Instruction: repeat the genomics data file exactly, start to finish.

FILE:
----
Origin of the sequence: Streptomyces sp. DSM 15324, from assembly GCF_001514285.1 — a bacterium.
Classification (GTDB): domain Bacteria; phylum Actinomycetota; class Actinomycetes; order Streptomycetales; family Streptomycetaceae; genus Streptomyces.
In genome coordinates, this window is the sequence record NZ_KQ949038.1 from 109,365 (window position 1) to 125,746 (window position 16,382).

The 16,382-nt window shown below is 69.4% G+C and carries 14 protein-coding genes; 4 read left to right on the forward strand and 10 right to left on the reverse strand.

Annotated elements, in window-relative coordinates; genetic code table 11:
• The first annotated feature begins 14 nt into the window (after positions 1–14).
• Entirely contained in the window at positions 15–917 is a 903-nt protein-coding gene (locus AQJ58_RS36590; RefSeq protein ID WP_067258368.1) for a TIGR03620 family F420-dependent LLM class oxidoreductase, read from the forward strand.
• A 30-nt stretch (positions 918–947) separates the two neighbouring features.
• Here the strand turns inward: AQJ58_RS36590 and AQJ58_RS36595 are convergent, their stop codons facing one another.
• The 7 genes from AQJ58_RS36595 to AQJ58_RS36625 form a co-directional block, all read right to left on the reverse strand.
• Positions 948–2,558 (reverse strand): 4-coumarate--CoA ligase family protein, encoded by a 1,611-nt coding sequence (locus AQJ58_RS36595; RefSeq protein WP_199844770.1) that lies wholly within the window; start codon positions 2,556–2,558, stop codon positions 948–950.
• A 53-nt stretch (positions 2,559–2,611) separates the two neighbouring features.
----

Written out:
Origin of the sequence: Streptomyces sp. DSM 15324, from assembly GCF_001514285.1 — a bacterium.
Classification (GTDB): domain Bacteria; phylum Actinomycetota; class Actinomycetes; order Streptomycetales; family Streptomycetaceae; genus Streptomyces.
In genome coordinates, this window is the sequence record NZ_KQ949038.1 from 109,365 (window position 1) to 125,746 (window position 16,382).

The 16,382-nt window shown below is 69.4% G+C and carries 14 protein-coding genes; 4 read left to right on the forward strand and 10 right to left on the reverse strand.

Annotated elements, in window-relative coordinates; genetic code table 11:
• The first annotated feature begins 14 nt into the window (after positions 1–14).
• Entirely contained in the window at positions 15–917 is a 903-nt protein-coding gene (locus AQJ58_RS36590; RefSeq protein ID WP_067258368.1) for a TIGR03620 family F420-dependent LLM class oxidoreductase, read from the forward strand.
• A 30-nt stretch (positions 918–947) separates the two neighbouring features.
• Here the strand turns inward: AQJ58_RS36590 and AQJ58_RS36595 are convergent, their stop codons facing one another.
• The 7 genes from AQJ58_RS36595 to AQJ58_RS36625 form a co-directional block, all read right to left on the reverse strand.
• Positions 948–2,558 (reverse strand): 4-coumarate--CoA ligase family protein, encoded by a 1,611-nt coding sequence (locus AQJ58_RS36595; RefSeq protein WP_199844770.1) that lies wholly within the window; start codon positions 2,556–2,558, stop codon positions 948–950.
• A 53-nt stretch (positions 2,559–2,611) separates the two neighbouring features.